Editor’s note: Lynnwood Today editor Mike Murphy was given the opportunity to ride along with Lynnwood police officers as they looked for drunk drivers. A video of this arrest will be posted shortly.
It’s late on Friday night, the start of a long holiday weekend, and Lynnwood police officer Chris Breault is on the hunt for drunk drivers.
Lynnwood is one of several police agencies around the state participating in holiday DUI emphasis patrols funded by a federal grant. The “Target Zero” patrols are part of the state’s plan to reduce highway DUI deaths to zero by 2030.
Officer Breault is the man for the job. He’s one of only about 200 drug recognition experts statewide. He can spot the small signs that a driver is under the influence of drugs. Earlier this year the Snohomish County DUI Task Force honored Officer Breault as a “leader in law enforcement.”
Officer Breault pulls over a suspected drunk driver near 7-11 on Highway 99 at 188th Street SW. The car made sudden lane changes and appeared to be lost – both signs of a possible drunk driver. She also had a brake light out. When Officer Breault contacted the 31-year-old female driver, he could already tell she might be impaired. He said her speech was slurred, her eyes were bloodshot and he smelled a strong odor of intoxicants.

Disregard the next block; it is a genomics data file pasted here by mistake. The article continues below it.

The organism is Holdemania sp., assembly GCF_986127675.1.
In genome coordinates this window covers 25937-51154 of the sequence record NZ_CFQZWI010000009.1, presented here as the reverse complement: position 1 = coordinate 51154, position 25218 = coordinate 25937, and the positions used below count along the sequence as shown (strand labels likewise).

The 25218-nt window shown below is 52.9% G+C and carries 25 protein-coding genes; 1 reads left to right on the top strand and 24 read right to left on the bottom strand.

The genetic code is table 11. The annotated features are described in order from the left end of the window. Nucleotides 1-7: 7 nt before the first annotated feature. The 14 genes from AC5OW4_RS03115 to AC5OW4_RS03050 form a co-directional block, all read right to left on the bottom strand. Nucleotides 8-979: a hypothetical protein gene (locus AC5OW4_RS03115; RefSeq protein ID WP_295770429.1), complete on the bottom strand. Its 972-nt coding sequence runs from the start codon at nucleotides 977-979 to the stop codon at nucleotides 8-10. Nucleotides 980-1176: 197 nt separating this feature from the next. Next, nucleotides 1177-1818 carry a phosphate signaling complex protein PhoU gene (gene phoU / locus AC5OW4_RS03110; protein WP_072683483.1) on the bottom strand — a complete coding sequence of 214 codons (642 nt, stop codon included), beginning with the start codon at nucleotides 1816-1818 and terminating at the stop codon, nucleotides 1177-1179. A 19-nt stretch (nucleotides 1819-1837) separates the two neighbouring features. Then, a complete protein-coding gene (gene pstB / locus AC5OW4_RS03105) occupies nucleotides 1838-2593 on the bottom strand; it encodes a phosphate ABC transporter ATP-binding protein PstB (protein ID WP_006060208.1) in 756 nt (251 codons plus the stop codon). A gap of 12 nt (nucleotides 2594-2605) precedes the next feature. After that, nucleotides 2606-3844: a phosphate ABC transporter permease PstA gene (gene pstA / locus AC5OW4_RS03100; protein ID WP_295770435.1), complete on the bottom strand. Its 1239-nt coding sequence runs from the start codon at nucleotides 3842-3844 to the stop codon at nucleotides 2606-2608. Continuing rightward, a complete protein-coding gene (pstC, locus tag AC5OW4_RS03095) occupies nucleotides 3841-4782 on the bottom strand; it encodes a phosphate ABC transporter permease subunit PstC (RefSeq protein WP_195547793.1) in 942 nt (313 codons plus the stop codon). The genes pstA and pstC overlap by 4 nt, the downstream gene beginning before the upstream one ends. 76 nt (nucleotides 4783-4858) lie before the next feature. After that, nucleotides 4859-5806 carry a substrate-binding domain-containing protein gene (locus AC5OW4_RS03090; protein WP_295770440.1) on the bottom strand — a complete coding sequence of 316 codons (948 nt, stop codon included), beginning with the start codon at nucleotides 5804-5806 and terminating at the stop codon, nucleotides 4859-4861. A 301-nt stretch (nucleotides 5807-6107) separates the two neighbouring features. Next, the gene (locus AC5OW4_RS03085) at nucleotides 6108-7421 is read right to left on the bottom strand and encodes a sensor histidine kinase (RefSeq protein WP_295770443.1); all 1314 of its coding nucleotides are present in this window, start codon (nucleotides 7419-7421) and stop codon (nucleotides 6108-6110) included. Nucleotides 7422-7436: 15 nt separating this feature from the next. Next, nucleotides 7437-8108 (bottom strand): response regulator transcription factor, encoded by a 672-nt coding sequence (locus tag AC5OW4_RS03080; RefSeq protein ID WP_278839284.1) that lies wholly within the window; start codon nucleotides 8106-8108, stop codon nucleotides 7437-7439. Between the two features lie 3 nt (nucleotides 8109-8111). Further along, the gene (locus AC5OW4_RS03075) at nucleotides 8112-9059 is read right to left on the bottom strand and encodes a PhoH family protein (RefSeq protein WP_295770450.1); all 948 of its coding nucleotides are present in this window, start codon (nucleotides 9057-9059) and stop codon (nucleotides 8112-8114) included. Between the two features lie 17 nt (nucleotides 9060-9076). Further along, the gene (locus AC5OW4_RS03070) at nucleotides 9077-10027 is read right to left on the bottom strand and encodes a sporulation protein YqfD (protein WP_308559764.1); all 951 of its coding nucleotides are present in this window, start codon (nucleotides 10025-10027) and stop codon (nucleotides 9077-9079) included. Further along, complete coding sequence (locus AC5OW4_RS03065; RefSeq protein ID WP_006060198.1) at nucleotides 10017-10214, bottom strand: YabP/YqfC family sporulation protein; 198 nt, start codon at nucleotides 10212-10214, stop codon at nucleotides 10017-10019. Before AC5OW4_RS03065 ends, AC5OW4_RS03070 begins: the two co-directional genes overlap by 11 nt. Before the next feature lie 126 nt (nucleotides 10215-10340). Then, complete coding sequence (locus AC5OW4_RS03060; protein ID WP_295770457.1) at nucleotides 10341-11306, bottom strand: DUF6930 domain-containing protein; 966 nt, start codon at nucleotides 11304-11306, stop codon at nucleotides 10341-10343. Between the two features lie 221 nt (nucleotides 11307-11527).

After giving the woman a series of field sobriety tests, his suspicions were confirmed. She blew a .094, just over the legal limit of .08. She also admitted to smoking marijuana earlier in the evening, which only added to her impairment. A stash of pot and an improvised pipe made of foil were found in her purse.
Offcer Breault arrested her for driving under the influence, and possession of marijuana and drug paraphernalia. She started to cry as she was handcuffed. On the ride back to the station, she didn’t seem to understand the gravity of the situation.
“Am I going to jail?” she asks. “I’ve never been in trouble before.”
Back at the Lynnwood Municipal Jail, the woman is fingerprinted, gets her mugshot taken and changes into jail garb. If she can’t find a sober driver to bail her out, she’ll be locked up until Monday, when she makes her first court appearance.
Drunk and drugged driving kills 250 people each year in Washington, according to the Washington State Traffic Safety Coalition. A DUI arrest could lead to a license suspension, jail time and $5,000 in fines and fees.